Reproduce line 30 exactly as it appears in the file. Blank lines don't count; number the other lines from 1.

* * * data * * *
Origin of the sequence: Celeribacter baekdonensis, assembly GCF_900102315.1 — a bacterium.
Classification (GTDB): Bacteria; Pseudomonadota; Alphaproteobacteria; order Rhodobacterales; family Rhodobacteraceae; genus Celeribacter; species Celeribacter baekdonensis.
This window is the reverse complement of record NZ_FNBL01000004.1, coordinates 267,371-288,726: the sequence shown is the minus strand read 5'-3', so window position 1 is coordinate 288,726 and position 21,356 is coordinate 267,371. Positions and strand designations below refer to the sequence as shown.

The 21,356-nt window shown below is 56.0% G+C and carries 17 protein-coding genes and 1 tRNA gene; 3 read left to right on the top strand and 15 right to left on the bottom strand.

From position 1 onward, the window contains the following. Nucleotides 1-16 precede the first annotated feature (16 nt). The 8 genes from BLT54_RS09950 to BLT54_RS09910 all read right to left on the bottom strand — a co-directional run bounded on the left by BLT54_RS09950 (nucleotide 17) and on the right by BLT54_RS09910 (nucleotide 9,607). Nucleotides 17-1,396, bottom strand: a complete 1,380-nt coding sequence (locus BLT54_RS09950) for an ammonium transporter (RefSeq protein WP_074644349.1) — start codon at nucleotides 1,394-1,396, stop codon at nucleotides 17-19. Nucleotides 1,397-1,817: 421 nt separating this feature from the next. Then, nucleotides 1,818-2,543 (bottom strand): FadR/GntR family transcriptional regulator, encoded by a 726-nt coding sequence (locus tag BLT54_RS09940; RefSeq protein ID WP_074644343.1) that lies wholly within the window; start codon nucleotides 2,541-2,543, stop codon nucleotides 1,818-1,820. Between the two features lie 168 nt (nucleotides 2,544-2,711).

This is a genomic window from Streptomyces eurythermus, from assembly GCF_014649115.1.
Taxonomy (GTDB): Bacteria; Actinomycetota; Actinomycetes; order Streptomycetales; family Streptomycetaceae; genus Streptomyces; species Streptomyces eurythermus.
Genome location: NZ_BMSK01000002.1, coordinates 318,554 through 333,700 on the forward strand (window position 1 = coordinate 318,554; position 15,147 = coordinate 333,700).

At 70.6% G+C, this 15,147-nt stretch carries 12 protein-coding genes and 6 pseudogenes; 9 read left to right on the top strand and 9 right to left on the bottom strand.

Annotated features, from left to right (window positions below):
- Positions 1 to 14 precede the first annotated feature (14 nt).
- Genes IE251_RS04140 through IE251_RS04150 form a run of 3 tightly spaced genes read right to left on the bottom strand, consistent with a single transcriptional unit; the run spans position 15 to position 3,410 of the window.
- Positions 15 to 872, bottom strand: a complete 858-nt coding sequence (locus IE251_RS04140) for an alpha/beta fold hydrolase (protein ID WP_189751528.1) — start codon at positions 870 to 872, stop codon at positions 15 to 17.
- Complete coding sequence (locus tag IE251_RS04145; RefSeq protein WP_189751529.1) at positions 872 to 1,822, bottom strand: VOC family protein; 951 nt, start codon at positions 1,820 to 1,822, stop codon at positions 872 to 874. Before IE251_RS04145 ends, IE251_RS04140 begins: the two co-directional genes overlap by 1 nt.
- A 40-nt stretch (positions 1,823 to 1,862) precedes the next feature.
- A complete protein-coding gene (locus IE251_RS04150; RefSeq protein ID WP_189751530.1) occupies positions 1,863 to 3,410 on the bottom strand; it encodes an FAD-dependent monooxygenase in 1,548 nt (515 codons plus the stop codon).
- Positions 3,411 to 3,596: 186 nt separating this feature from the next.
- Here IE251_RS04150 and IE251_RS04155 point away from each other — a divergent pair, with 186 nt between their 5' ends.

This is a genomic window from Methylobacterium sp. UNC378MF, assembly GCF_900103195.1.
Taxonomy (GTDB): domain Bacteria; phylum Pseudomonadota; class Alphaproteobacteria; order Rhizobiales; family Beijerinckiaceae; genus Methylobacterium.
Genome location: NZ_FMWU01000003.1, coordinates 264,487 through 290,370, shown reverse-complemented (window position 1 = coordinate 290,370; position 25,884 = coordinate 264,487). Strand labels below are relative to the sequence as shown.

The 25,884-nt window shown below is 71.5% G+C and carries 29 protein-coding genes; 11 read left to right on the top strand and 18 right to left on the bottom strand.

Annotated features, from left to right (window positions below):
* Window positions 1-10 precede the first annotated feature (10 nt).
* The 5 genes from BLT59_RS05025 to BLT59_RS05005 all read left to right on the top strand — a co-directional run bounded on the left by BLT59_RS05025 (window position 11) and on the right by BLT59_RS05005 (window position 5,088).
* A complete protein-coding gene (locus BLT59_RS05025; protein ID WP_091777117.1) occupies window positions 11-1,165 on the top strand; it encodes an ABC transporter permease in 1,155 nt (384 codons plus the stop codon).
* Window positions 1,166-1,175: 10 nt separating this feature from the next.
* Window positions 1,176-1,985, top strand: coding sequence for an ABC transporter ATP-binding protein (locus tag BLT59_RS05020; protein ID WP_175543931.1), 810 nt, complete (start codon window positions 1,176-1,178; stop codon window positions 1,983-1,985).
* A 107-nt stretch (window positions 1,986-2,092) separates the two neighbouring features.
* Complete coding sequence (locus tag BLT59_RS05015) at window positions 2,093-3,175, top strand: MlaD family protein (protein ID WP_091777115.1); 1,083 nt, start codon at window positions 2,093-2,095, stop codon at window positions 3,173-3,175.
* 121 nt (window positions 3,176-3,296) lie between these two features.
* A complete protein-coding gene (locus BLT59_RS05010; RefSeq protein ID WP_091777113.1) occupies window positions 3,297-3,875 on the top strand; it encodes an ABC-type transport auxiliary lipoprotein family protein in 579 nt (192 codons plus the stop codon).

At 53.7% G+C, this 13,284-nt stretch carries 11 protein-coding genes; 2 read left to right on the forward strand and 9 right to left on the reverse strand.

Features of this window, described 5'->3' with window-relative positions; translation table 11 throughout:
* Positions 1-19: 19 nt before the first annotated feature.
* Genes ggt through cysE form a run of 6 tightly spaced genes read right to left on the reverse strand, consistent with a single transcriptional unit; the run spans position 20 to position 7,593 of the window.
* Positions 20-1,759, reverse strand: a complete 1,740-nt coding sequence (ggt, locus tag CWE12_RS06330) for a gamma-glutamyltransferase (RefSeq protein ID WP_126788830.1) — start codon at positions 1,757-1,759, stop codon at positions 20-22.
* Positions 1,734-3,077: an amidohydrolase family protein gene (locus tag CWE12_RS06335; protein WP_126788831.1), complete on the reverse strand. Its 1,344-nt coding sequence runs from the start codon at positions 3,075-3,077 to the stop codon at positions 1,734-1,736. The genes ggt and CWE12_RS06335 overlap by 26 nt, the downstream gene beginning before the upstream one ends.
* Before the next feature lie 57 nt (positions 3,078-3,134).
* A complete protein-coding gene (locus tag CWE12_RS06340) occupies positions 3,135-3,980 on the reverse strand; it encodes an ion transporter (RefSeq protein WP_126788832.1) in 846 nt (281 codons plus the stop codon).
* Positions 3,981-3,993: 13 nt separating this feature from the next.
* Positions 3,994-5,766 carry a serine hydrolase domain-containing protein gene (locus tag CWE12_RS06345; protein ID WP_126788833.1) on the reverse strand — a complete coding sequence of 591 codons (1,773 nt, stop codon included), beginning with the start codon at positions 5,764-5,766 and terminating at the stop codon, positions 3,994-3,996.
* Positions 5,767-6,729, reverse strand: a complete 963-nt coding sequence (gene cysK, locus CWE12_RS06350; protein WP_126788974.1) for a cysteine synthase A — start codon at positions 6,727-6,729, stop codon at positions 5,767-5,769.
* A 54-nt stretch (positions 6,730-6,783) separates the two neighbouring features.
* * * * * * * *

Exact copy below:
* Complete coding sequence (locus tag BLT59_RS05015) at window positions 2,093-3,175, top strand: MlaD family protein (protein ID WP_091777115.1); 1,083 nt, start codon at window positions 2,093-2,095, stop codon at window positions 3,173-3,175.